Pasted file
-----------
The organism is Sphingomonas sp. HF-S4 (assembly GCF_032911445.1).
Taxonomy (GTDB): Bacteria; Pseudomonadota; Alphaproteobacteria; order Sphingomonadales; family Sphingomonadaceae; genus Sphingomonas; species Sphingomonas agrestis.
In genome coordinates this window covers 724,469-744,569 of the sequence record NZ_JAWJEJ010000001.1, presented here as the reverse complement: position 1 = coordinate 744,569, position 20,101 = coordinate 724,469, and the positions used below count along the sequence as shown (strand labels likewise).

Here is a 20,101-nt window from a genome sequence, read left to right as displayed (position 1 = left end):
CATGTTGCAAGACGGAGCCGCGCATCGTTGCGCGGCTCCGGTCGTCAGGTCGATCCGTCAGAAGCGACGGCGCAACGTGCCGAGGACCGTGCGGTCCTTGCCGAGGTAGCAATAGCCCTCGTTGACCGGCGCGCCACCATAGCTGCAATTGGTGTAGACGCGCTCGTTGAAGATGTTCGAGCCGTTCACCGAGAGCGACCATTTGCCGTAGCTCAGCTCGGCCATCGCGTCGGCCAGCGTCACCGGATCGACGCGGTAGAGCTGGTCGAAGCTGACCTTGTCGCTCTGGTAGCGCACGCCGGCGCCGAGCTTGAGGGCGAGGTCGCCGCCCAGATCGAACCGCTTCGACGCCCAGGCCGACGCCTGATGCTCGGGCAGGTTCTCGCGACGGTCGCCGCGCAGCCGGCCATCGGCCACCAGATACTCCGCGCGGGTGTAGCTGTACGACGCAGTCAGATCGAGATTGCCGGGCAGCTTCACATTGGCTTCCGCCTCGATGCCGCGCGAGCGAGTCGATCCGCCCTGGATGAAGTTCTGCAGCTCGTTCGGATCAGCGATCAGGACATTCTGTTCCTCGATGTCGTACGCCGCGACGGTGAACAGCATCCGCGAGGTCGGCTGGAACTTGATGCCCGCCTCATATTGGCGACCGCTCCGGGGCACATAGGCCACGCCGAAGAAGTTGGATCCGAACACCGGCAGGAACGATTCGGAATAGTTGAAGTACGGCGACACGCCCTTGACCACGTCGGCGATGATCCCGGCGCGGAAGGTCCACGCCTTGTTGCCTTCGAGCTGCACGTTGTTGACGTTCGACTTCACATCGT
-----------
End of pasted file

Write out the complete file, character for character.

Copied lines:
The organism is Sphingomonas sp. HF-S4 (assembly GCF_032911445.1).
Taxonomy (GTDB): Bacteria; Pseudomonadota; Alphaproteobacteria; order Sphingomonadales; family Sphingomonadaceae; genus Sphingomonas; species Sphingomonas agrestis.
In genome coordinates this window covers 724,469-744,569 of the sequence record NZ_JAWJEJ010000001.1, presented here as the reverse complement: position 1 = coordinate 744,569, position 20,101 = coordinate 724,469, and the positions used below count along the sequence as shown (strand labels likewise).

Here is a 20,101-nt window from a genome sequence, read left to right as displayed (position 1 = left end):
CATGTTGCAAGACGGAGCCGCGCATCGTTGCGCGGCTCCGGTCGTCAGGTCGATCCGTCAGAAGCGACGGCGCAACGTGCCGAGGACCGTGCGGTCCTTGCCGAGGTAGCAATAGCCCTCGTTGACCGGCGCGCCACCATAGCTGCAATTGGTGTAGACGCGCTCGTTGAAGATGTTCGAGCCGTTCACCGAGAGCGACCATTTGCCGTAGCTCAGCTCGGCCATCGCGTCGGCCAGCGTCACCGGATCGACGCGGTAGAGCTGGTCGAAGCTGACCTTGTCGCTCTGGTAGCGCACGCCGGCGCCGAGCTTGAGGGCGAGGTCGCCGCCCAGATCGAACCGCTTCGACGCCCAGGCCGACGCCTGATGCTCGGGCAGGTTCTCGCGACGGTCGCCGCGCAGCCGGCCATCGGCCACCAGATACTCCGCGCGGGTGTAGCTGTACGACGCAGTCAGATCGAGATTGCCGGGCAGCTTCACATTGGCTTCCGCCTCGATGCCGCGCGAGCGAGTCGATCCGCCCTGGATGAAGTTCTGCAGCTCGTTCGGATCAGCGATCAGGACATTCTGTTCCTCGATGTCGTACGCCGCGACGGTGAACAGCATCCGCGAGGTCGGCTGGAACTTGATGCCCGCCTCATATTGGCGACCGCTCCGGGGCACATAGGCCACGCCGAAGAAGTTGGATCCGAACACCGGCAGGAACGATTCGGAATAGTTGAAGTACGGCGACACGCCCTTGACCACGTCGGCGATGATCCCGGCGCGGAAGGTCCACGCCTTGTTGCCTTCGAGCTGCACGTTGTTGACGTTCGACTTCACATCGT